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  • One of the most difficult tasks men can perform, however much others may despise it, is the invention of good games -- and it cannot be done by men out of touch with their instinctive values. (Carl Jung)

  • A couple of 'game' related films: David Fincher's 'The Game' and David Cronenberg's 'eXistenZ'.


    Carse, James

    Finite and Infinite Games; a vision of life as play and possibility.

    See notes to Finite and Infinite Games.

    Callois, Roger

    Man, Play and Games.

    "For a "taxonomy of fun" one place to look is anthropologist Roger Callois' _Man, Play and Games_. Callois suggests four categories of play: Competition, Chance, Make-Believe, and Vertigo. Callois lays a second axis across these four categories - a range from rule-bound, predictable play to exuberant, chaotic play. The end result is a two-by-four grid within which he maps all kinds of play and games." (Erik Zimmerman)

    Gooding, Mel and Brotchie, Alistair ed.

    A Book of Surrealist Games. Shambhala. 1995.

    Hesse, Hermann

    Magister Ludi or the Glass Bead Game. 1943.

    Michael Heim on the Glass Bead Game in 'The Metaphysics of Virtual Reality':

    A fictional game described in Hermann Hesse's novel Das Glasperlenspiel (1943), translated in English as Magister Ludi (the game master). Discussions of VR often evoke references to the glass-bead game because the game's players combine all the symbols of world cultures so as to devise surprising configurations that convey novel insights. Each player organizes the cultural symbols somewhat like a musician improvising on an organ that can mimic any instrument. The glass-bead game's synthetic, non-linear information play is a forerunner of hypertext and of virtual worlds. Hesse's fiction also touches on some of the human problems underlying the advent of cyberspace and virtual reality, such as the role of the body and of disciplines for deepening the human spirit.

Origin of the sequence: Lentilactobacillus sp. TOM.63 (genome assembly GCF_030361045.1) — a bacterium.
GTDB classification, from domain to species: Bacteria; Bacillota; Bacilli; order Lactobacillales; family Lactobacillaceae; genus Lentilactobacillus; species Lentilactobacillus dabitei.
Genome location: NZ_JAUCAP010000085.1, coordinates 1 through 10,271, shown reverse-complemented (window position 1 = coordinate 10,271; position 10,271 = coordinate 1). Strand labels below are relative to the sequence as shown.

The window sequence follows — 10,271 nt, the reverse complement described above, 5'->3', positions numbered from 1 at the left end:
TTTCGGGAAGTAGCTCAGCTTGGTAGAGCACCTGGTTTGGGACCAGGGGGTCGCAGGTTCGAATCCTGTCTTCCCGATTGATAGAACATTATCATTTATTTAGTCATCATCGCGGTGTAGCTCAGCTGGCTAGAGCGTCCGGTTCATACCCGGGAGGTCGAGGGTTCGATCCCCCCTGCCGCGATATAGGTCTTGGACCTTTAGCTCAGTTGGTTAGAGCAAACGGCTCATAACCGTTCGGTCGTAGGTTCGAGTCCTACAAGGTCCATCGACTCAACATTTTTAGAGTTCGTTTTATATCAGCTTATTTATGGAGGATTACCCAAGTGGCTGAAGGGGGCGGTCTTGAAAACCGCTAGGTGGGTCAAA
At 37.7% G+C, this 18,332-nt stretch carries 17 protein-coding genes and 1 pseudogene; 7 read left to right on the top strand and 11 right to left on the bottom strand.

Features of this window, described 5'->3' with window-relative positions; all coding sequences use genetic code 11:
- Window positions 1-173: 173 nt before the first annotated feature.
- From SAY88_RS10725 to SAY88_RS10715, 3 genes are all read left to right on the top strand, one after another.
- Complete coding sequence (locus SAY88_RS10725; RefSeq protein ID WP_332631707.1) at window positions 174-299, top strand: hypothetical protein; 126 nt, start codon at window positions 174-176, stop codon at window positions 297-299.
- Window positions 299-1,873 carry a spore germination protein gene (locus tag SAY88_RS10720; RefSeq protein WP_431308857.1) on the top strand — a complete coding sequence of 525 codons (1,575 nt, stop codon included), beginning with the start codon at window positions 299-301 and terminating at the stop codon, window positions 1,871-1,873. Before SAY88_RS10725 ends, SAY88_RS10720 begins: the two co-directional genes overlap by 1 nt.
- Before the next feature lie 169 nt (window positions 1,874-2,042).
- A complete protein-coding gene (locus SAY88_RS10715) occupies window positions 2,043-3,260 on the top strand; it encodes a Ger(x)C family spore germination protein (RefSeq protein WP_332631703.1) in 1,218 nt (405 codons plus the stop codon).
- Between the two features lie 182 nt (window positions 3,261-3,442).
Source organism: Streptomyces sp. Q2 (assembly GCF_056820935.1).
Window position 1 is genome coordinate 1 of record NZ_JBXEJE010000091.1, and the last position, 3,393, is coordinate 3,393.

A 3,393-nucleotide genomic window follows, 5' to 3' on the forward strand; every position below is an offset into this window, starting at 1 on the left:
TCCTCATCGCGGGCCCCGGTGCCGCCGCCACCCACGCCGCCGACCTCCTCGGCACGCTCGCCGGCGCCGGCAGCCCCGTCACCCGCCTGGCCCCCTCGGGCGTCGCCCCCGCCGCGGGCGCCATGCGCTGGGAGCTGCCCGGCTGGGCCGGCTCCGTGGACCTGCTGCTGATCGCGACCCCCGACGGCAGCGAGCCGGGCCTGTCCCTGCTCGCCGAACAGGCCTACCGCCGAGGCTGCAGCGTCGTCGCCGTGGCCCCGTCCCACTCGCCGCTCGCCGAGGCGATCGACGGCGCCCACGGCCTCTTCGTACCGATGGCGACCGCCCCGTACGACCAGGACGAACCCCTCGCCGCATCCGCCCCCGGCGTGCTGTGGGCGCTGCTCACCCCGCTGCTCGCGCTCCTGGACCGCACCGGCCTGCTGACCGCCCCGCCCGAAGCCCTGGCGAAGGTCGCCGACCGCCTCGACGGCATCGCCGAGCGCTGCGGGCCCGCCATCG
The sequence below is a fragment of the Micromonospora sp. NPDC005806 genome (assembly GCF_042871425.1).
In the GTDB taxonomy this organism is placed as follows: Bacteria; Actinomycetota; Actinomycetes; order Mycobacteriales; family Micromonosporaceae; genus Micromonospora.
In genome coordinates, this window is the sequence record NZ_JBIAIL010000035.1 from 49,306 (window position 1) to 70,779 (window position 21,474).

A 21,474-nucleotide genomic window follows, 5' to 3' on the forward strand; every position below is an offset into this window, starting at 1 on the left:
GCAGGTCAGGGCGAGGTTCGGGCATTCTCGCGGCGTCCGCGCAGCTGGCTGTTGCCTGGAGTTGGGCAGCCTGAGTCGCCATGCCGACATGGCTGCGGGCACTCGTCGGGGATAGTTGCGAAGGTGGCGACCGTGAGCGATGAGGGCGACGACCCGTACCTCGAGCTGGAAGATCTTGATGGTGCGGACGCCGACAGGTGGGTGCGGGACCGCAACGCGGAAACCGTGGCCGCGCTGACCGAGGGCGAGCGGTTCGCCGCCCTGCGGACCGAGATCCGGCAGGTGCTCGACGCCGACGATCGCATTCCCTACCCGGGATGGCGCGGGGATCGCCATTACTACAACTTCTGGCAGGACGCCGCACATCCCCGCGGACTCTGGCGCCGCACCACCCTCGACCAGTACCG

Bernie DeKoven's virtual play community (read: good clean fun and therapy). Site done in Frontier.

    HipBone Games

    Charles Cameron's (once educated as a theologian at Christ Church Oxford) excellent site over Hesse's 'Glass Bead Game' and his own variant the 'hipbone' game (a game played with ideas and concepts). The 'hipbone' game shows great potential as a solo or two-person brainstorming tool. The link above is for the new site, the link for the old site is here.

    Besides his own boards and sample 'hipbone' games, Cameron's site contains plenty of background information to the GBG. Here is an overview page of other people's ideas and variants.

    Cameron says he was once educated as a theologian at Christ Church Oxford and is currently writing a book on 'games and spirituality'. Games Lamas Play is a rough draft of a chapter of that book.

    By which I mean, life works like a game: it offers us a dazzling array of choices, which could in fact be represented by a logic tree -- but making those choices defines a singular path through life which thus becomes our story. So that in retrospect, "looking back from the high hill of my old age" as Black Elk says, narrative is what makes sense of the whole thing, while in prospect, looking forward from the almost infinite potentialities of youth, making choices is the thing to understand.


    Nomic is so cool. Nomic is a law-making game in which the rules can be ammended. It was invented by Peter Suber in 1982 and was, as he puts it:

    ...intended to illustrate and embody the thesis of my book, The Paradox of Self-Amendment, that a legal 'rule of change' such as a constitutional amendment clause may apply to itself and authorize its own amendment. (Nomic is the third appendix of the book.)

    Dr. Suber maintains a list of Nomic sites and background information here.

    Where was Nomic when I was thinking about the constitution of Amsterdam 2.0?

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